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May 31, 2017

Summer Learning Activities

Written By: Brandi Jordan
Category: The School Year
X Summer Learning Activities for Kids

Summer Learning Activities for Kids

Make summer learning activities fun with the help of these teacher-tested ideas below! They’re a great way to get kids excited about learning during the summer months and cover everything from math to language arts. The best part? Most of them are inexpensive and easy to do! Give them a try!

Summer Learning Activities for Kids

Olympics Based Ideas

If your school is in session during an Olympics year, try these activities from Sara, a 3rd Grade Teacher, from Raytown, MO. “Our school will be in session during the Olympics so I’ll be incorporating a unit on the games into our curriculum,” she said. “My school features students from at least 16 different countries, so those countries will serve as the basis for our study. Here are some of the Olympic-inspired, cross-curricular activities my students will participate in:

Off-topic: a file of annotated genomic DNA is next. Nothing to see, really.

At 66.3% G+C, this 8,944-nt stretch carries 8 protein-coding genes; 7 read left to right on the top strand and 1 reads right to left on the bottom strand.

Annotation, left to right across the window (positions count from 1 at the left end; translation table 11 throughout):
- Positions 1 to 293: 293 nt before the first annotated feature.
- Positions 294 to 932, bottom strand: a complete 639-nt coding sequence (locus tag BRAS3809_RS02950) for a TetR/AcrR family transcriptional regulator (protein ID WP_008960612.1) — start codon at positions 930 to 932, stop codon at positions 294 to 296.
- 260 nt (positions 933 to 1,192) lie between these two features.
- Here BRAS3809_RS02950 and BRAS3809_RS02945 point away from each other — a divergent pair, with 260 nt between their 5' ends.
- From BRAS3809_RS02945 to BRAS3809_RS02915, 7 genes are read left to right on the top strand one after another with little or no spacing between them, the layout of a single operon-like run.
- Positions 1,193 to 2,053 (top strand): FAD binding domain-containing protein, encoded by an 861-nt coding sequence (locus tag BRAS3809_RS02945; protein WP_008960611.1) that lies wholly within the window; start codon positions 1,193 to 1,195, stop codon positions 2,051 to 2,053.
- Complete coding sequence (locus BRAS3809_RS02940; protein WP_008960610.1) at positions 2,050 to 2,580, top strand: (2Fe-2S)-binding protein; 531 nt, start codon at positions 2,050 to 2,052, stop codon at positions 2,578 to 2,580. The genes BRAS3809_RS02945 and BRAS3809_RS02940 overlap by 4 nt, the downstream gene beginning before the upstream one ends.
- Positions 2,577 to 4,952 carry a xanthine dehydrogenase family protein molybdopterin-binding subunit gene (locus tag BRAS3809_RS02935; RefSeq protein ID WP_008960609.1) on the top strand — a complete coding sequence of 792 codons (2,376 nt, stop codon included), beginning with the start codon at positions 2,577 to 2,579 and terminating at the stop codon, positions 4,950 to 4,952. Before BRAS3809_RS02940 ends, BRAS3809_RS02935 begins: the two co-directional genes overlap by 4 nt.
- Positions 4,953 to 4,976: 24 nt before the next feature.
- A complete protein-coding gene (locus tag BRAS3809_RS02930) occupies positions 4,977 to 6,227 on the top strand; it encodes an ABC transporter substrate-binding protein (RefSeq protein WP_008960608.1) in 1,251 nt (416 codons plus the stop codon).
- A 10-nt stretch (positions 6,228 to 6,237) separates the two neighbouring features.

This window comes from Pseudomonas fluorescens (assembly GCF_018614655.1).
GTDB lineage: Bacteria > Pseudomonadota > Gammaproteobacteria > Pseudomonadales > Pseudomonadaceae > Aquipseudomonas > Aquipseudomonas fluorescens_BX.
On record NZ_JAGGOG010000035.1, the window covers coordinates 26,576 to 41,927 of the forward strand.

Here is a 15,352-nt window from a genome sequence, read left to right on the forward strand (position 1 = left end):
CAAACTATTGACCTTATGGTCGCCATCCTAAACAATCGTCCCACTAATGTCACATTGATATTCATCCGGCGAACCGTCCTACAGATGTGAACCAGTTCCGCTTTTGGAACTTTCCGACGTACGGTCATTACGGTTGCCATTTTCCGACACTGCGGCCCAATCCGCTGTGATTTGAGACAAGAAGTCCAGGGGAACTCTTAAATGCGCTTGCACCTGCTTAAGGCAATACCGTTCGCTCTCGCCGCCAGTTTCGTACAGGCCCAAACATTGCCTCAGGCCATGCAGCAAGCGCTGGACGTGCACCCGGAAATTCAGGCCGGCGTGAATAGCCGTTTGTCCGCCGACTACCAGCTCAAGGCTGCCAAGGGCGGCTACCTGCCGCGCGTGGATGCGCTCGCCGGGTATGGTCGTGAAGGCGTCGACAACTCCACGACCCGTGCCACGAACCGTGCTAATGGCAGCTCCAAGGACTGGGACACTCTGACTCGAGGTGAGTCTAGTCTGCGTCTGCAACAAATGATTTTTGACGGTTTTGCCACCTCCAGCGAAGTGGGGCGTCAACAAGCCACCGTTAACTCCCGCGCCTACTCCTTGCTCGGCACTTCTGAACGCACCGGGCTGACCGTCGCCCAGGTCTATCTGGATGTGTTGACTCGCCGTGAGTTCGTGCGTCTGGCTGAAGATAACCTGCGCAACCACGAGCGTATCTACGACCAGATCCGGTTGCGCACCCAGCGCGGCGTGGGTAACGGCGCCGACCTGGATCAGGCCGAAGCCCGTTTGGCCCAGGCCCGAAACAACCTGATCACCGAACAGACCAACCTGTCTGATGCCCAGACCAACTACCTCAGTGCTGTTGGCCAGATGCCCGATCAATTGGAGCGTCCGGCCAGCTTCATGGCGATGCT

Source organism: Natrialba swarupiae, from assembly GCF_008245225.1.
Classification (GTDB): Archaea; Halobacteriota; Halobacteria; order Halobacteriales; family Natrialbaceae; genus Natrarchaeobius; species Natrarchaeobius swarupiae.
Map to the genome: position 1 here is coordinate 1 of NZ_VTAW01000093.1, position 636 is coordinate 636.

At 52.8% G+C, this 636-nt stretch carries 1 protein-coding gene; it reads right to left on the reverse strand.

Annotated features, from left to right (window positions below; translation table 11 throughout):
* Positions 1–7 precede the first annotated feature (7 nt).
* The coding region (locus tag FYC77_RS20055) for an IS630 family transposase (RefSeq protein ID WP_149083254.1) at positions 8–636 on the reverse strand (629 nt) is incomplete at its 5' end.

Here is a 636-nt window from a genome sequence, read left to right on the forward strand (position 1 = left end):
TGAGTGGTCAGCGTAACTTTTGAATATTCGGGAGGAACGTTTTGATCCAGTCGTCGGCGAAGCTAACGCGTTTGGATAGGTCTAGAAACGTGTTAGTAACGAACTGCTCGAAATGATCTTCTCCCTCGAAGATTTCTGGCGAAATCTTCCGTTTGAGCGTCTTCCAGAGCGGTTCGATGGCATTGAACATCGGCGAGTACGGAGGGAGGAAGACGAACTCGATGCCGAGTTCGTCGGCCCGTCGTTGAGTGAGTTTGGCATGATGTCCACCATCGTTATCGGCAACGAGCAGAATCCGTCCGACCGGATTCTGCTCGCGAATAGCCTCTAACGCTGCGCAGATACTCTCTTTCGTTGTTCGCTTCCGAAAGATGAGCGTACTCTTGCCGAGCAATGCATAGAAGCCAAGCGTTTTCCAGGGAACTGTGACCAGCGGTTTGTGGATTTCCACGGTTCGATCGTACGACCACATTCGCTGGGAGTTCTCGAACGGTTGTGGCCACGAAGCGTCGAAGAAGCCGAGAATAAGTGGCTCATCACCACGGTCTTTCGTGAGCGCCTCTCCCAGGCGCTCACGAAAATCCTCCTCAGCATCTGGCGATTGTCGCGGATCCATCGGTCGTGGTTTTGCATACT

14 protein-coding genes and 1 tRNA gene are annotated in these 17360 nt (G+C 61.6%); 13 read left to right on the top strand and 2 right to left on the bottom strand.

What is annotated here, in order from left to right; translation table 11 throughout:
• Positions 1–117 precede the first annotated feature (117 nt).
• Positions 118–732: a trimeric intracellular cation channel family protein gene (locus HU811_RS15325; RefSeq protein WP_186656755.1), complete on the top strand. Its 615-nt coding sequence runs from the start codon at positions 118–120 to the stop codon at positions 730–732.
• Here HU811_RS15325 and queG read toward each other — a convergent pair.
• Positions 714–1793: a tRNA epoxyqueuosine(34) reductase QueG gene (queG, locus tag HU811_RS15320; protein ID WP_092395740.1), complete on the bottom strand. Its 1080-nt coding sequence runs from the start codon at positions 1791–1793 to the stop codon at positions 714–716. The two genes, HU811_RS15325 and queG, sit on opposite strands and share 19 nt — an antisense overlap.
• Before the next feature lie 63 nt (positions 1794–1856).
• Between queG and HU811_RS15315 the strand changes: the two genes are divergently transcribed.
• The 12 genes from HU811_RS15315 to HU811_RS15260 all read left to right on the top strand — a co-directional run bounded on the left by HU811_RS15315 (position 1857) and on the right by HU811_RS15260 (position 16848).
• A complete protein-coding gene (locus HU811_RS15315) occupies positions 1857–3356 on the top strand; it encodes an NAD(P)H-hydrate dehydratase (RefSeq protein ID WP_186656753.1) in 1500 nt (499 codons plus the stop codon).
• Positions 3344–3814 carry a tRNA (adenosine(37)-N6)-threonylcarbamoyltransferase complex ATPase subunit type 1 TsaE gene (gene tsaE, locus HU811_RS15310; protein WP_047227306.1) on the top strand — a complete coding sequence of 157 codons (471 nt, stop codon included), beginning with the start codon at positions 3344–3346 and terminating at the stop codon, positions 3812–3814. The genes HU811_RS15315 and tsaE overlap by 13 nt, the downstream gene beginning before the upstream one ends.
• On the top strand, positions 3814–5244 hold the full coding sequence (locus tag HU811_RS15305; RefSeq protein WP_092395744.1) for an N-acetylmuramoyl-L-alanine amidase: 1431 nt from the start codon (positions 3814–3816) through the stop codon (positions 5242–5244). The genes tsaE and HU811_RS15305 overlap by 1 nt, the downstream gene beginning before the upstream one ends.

Reading: We’ll read about the participating countries as well as about the history and nature of the various games the athletes will engage in. The students will then develop reports highlighting information they uncovered in their research.

Math: We’ll create bar graphs that illustrate and compare the number of medals each country wins in each category.

Social Studies/Geography: We’ll compare and contrast aspects of our government to that of the other countries. We’ll also replicate maps of those countries.

Science: We’ll examine weather patterns of each represented country and discuss how these patterns may affect the athletes’ various event-training schedules.

As a final project, students will display their reports, graphs, and hypotheses in a “Parade of Nations” for the whole school to enjoy. We will conclude our games with a medal ceremony designed to recognize students’ hard work.

Summer Activity Packet